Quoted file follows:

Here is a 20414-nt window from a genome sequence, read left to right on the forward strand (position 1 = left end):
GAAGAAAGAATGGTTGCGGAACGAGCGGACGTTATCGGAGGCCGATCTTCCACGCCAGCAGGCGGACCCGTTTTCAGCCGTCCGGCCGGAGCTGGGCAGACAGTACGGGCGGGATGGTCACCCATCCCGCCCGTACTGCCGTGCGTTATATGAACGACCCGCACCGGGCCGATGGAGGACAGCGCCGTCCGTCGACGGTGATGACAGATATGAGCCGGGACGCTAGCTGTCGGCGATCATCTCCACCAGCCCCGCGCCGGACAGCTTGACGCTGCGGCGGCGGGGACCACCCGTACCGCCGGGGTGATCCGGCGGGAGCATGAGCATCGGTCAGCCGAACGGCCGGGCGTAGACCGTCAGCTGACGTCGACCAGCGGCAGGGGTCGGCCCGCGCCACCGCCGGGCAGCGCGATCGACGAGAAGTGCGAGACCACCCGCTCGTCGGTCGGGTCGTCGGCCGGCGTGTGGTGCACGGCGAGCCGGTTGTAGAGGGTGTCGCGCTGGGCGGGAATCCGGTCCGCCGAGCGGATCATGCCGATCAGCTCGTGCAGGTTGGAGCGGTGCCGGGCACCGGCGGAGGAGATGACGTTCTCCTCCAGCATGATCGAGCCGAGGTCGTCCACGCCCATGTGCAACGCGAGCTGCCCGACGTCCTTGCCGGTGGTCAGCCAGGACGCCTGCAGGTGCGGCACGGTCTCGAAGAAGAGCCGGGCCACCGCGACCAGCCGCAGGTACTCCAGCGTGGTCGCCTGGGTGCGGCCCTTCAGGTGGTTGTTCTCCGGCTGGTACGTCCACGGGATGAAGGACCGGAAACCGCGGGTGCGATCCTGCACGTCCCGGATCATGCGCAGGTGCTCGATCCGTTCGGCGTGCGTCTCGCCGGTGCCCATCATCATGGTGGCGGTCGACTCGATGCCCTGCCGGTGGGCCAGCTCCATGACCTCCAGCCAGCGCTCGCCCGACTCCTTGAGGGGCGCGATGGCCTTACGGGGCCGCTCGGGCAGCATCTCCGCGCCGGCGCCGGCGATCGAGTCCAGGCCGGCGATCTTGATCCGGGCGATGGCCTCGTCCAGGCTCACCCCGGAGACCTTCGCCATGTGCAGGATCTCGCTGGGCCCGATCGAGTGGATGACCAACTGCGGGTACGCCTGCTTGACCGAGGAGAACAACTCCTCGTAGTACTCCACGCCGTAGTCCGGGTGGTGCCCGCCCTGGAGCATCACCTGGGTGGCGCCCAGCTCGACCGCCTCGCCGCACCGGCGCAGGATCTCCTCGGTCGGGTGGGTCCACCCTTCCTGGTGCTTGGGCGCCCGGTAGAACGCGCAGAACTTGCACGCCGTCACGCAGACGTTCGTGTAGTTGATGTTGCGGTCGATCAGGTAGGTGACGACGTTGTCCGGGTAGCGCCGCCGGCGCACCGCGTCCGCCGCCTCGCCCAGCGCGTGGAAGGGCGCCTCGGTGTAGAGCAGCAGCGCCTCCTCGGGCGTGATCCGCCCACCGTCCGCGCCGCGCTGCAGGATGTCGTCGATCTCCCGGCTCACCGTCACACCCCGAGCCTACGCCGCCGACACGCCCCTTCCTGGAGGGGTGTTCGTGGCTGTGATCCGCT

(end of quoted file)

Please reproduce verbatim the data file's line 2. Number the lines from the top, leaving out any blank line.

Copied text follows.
GAAGAAAGAATGGTTGCGGAACGAGCGGACGTTATCGGAGGCCGATCTTCCACGCCAGCAGGCGGACCCGTTTTCAGCCGTCCGGCCGGAGCTGGGCAGACAGTACGGGCGGGATGGTCACCCATCCCGCCCGTACTGCCGTGCGTTATATGAACGACCCGCACCGGGCCGATGGAGGACAGCGCCGTCCGTCGACGGTGATGACAGATATGAGCCGGGACGCTAGCTGTCGGCGATCATCTCCACCAGCCCCGCGCCGGACAGCTTGACGCTGCGGCGGCGGGGACCACCCGTACCGCCGGGGTGATCCGGCGGGAGCATGAGCATCGGTCAGCCGAACGGCCGGGCGTAGACCGTCAGCTGACGTCGACCAGCGGCAGGGGTCGGCCCGCGCCACCGCCGGGCAGCGCGATCGACGAGAAGTGCGAGACCACCCGCTCGTCGGTCGGGTCGTCGGCCGGCGTGTGGTGCACGGCGAGCCGGTTGTAGAGGGTGTCGCGCTGGGCGGGAATCCGGTCCGCCGAGCGGATCATGCCGATCAGCTCGTGCAGGTTGGAGCGGTGCCGGGCACCGGCGGAGGAGATGACGTTCTCCTCCAGCATGATCGAGCCGAGGTCGTCCACGCCCATGTGCAACGCGAGCTGCCCGACGTCCTTGCCGGTGGTCAGCCAGGACGCCTGCAGGTGCGGCACGGTCTCGAAGAAGAGCCGGGCCACCGCGACCAGCCGCAGGTACTCCAGCGTGGTCGCCTGGGTGCGGCCCTTCAGGTGGTTGTTCTCCGGCTGGTACGTCCACGGGATGAAGGACCGGAAACCGCGGGTGCGATCCTGCACGTCCCGGATCATGCGCAGGTGCTCGATCCGTTCGGCGTGCGTCTCGCCGGTGCCCATCATCATGGTGGCGGTCGACTCGATGCCCTGCCGGTGGGCCAGCTCCATGACCTCCAGCCAGCGCTCGCCCGACTCCTTGAGGGGCGCGATGGCCTTACGGGGCCGCTCGGGCAGCATCTCCGCGCCGGCGCCGGCGATCGAGTCCAGGCCGGCGATCTTGATCCGGGCGATGGCCTCGTCCAGGCTCACCCCGGAGACCTTCGCCATGTGCAGGATCTCGCTGGGCCCGATCGAGTGGATGACCAACTGCGGGTACGCCTGCTTGACCGAGGAGAACAACTCCTCGTAGTACTCCACGCCGTAGTCCGGGTGGTGCCCGCCCTGGAGCATCACCTGGGTGGCGCCCAGCTCGACCGCCTCGCCGCACCGGCGCAGGATCTCCTCGGTCGGGTGGGTCCACCCTTCCTGGTGCTTGGGCGCCCGGTAGAACGCGCAGAACTTGCACGCCGTCACGCAGACGTTCGTGTAGTTGATGTTGCGGTCGATCAGGTAGGTGACGACGTTGTCCGGGTAGCGCCGCCGGCGCACCGCGTCCGCCGCCTCGCCCAGCGCGTGGAAGGGCGCCTCGGTGTAGAGCAGCAGCGCCTCCTCGGGCGTGATCCGCCCACCGTCCGCGCCGCGCTGCAGGATGTCGTCGATCTCCCGGCTCACCGTCACACCCCGAGCCTACGCCGCCGACACGCCCCTTCCTGGAGGGGTGTTCGTGGCTGTGATCCGCT